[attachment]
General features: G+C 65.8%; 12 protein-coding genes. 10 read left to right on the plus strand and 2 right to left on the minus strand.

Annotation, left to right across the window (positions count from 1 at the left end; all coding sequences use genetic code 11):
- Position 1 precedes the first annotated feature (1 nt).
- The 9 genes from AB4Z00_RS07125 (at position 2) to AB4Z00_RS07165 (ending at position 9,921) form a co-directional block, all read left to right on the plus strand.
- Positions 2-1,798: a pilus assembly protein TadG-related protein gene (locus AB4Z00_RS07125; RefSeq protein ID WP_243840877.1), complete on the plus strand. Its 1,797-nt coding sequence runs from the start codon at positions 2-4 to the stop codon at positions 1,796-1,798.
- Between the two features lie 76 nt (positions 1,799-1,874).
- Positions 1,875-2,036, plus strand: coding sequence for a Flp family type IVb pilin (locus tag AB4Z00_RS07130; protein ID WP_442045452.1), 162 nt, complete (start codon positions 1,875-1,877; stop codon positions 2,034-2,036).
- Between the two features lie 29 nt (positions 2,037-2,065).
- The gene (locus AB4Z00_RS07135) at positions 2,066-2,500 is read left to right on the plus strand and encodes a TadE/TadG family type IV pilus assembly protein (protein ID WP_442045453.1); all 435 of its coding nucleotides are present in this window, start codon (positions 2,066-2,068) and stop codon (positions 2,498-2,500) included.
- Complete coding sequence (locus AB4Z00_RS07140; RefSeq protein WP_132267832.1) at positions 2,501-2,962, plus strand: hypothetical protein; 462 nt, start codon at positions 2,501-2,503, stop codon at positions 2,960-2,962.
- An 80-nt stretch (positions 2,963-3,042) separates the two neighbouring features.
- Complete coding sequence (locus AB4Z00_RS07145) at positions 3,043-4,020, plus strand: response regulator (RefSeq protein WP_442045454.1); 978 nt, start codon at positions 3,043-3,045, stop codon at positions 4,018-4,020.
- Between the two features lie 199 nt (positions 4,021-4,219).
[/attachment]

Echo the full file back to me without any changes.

General features: G+C 65.8%; 12 protein-coding genes. 10 read left to right on the plus strand and 2 right to left on the minus strand.

Annotation, left to right across the window (positions count from 1 at the left end; all coding sequences use genetic code 11):
- Position 1 precedes the first annotated feature (1 nt).
- The 9 genes from AB4Z00_RS07125 (at position 2) to AB4Z00_RS07165 (ending at position 9,921) form a co-directional block, all read left to right on the plus strand.
- Positions 2-1,798: a pilus assembly protein TadG-related protein gene (locus AB4Z00_RS07125; RefSeq protein ID WP_243840877.1), complete on the plus strand. Its 1,797-nt coding sequence runs from the start codon at positions 2-4 to the stop codon at positions 1,796-1,798.
- Between the two features lie 76 nt (positions 1,799-1,874).
- Positions 1,875-2,036, plus strand: coding sequence for a Flp family type IVb pilin (locus tag AB4Z00_RS07130; protein ID WP_442045452.1), 162 nt, complete (start codon positions 1,875-1,877; stop codon positions 2,034-2,036).
- Between the two features lie 29 nt (positions 2,037-2,065).
- The gene (locus AB4Z00_RS07135) at positions 2,066-2,500 is read left to right on the plus strand and encodes a TadE/TadG family type IV pilus assembly protein (protein ID WP_442045453.1); all 435 of its coding nucleotides are present in this window, start codon (positions 2,066-2,068) and stop codon (positions 2,498-2,500) included.
- Complete coding sequence (locus AB4Z00_RS07140; RefSeq protein WP_132267832.1) at positions 2,501-2,962, plus strand: hypothetical protein; 462 nt, start codon at positions 2,501-2,503, stop codon at positions 2,960-2,962.
- An 80-nt stretch (positions 2,963-3,042) separates the two neighbouring features.
- Complete coding sequence (locus AB4Z00_RS07145) at positions 3,043-4,020, plus strand: response regulator (RefSeq protein WP_442045454.1); 978 nt, start codon at positions 3,043-3,045, stop codon at positions 4,018-4,020.
- Between the two features lie 199 nt (positions 4,021-4,219).